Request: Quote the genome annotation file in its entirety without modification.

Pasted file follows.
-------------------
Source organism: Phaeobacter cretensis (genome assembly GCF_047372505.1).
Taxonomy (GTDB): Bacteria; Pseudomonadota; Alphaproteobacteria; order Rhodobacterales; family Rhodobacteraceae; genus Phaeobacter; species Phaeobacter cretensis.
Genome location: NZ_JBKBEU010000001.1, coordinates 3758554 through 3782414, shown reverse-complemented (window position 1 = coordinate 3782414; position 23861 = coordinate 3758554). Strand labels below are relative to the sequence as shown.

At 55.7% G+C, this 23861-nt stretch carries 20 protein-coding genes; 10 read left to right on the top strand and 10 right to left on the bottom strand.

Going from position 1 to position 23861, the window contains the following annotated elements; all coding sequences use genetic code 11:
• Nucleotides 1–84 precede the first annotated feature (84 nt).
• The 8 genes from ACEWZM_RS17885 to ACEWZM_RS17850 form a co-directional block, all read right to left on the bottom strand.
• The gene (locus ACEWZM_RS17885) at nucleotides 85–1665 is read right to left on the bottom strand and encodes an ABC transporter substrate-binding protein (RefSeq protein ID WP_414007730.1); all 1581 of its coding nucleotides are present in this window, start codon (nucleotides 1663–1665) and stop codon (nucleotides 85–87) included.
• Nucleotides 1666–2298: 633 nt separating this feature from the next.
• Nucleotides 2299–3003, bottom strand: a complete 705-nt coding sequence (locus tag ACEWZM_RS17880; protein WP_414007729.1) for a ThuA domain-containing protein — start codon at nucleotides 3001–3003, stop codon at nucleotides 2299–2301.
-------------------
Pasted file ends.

Source organism: Phaeobacter cretensis (genome assembly GCF_047372505.1).
Taxonomy (GTDB): Bacteria; Pseudomonadota; Alphaproteobacteria; order Rhodobacterales; family Rhodobacteraceae; genus Phaeobacter; species Phaeobacter cretensis.
Genome location: NZ_JBKBEU010000001.1, coordinates 3758554 through 3782414, shown reverse-complemented (window position 1 = coordinate 3782414; position 23861 = coordinate 3758554). Strand labels below are relative to the sequence as shown.

At 55.7% G+C, this 23861-nt stretch carries 20 protein-coding genes; 10 read left to right on the top strand and 10 right to left on the bottom strand.

Going from position 1 to position 23861, the window contains the following annotated elements; all coding sequences use genetic code 11:
• Nucleotides 1–84 precede the first annotated feature (84 nt).
• The 8 genes from ACEWZM_RS17885 to ACEWZM_RS17850 form a co-directional block, all read right to left on the bottom strand.
• The gene (locus ACEWZM_RS17885) at nucleotides 85–1665 is read right to left on the bottom strand and encodes an ABC transporter substrate-binding protein (RefSeq protein ID WP_414007730.1); all 1581 of its coding nucleotides are present in this window, start codon (nucleotides 1663–1665) and stop codon (nucleotides 85–87) included.
• Nucleotides 1666–2298: 633 nt separating this feature from the next.
• Nucleotides 2299–3003, bottom strand: a complete 705-nt coding sequence (locus tag ACEWZM_RS17880; protein WP_414007729.1) for a ThuA domain-containing protein — start codon at nucleotides 3001–3003, stop codon at nucleotides 2299–2301.